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County approves new redevelopment organization

This article was published on Cumberlink.com on August 29, 2016.By Zack HoopesThe county commissioners voted Monday to approve the operating bylaws of the new Real Estate Collaborative, an offshoot organization of the Cumberland Area Economic Development Corporation.

The REC will be able to buy and sell property, acting as an investment conduit to rehabilitate blighted or outdated real estate that private developers would otherwise be uninterested in backing.

As is CAEDC, the REC will be an independent nonprofit organization, albeit owned by the county. As an independent LLC, however, the collaborative would not incur any liability back on either group.

“I believe I am correct in saying that this would not put any fallback or encumbrance on CAEDC or the county government,” Commissioner Jim Hertzler said.

“That is correct,” confirmed County Solicitor Keith Brenneman.

The commissioners’ only change to the REC bylaws had been to mandate that one of the organization’s five board members be from the Cumberland County Housing and Redevelopment Authorities. A county agency, the CCHRA’s duties and funding mechanisms frequently overlap with CAEDC, and the two are currently working on an agreement to delineate duties.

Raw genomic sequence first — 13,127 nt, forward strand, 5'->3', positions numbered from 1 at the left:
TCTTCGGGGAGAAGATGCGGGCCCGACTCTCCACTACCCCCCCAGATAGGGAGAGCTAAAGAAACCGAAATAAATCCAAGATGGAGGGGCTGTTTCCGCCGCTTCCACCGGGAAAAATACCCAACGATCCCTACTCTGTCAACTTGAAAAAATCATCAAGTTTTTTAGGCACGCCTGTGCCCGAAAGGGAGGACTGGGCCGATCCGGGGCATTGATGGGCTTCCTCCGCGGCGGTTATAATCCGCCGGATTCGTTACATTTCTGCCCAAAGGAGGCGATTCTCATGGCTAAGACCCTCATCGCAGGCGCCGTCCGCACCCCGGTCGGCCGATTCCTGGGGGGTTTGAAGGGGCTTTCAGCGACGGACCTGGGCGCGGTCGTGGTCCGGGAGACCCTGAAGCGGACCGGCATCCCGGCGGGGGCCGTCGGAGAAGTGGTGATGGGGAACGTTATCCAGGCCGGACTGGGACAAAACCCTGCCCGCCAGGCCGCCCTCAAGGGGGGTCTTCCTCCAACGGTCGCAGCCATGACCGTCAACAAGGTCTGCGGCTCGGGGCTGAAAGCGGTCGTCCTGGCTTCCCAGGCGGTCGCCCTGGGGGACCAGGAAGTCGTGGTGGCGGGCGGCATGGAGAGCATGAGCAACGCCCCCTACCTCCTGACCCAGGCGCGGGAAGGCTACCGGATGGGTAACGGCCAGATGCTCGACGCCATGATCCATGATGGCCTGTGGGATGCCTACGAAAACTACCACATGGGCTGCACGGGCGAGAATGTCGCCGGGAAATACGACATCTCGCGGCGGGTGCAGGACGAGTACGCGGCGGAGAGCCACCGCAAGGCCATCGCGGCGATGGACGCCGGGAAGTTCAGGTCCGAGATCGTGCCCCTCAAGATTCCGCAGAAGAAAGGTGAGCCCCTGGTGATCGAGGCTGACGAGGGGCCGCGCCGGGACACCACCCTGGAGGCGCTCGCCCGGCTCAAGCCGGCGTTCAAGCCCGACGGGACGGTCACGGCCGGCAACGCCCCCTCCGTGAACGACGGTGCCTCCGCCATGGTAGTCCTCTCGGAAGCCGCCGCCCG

The CCHRA’s new director, Tim Whelan, supported the creation of the REC and will serve on the board.

CAEDC CEO Jonathan Bowser said the REC would likely be involved immediately in preparing for several funding opportunities that the state is expected to open up this fall. The Pennsylvania Department of Community and Economic Development will likely announce what programs have openings in the coming weeks.

The REC plans to make use of Pennsylvania’s Keystone Opportunity Zone tax abatement system, Bowser said. Properties must be larger, likely multi-use, projects of at least 10 acres. The KOZ designation would exempt from taxes any assessed value added to the property for up to 10 years from the start of the parcel’s redevelopment.

“At this point, we’re just waiting for the DCED to open the program,” Bowser said. “It is mainly a property tax abatement, and the state also offers relief on a business’s net income tax if they develop in a KOZ.”

KOZ designation requires approval from the county, municipality and school district that would be forgoing the tax increases. The topic has not been broached with the jurisdictions in the potential KOZ sites.

“At least one of the properties in the Shippensburg area would be a good fit, but we need to discuss it with the surrounding jurisdictions before we get too far into it,” Bowser said.

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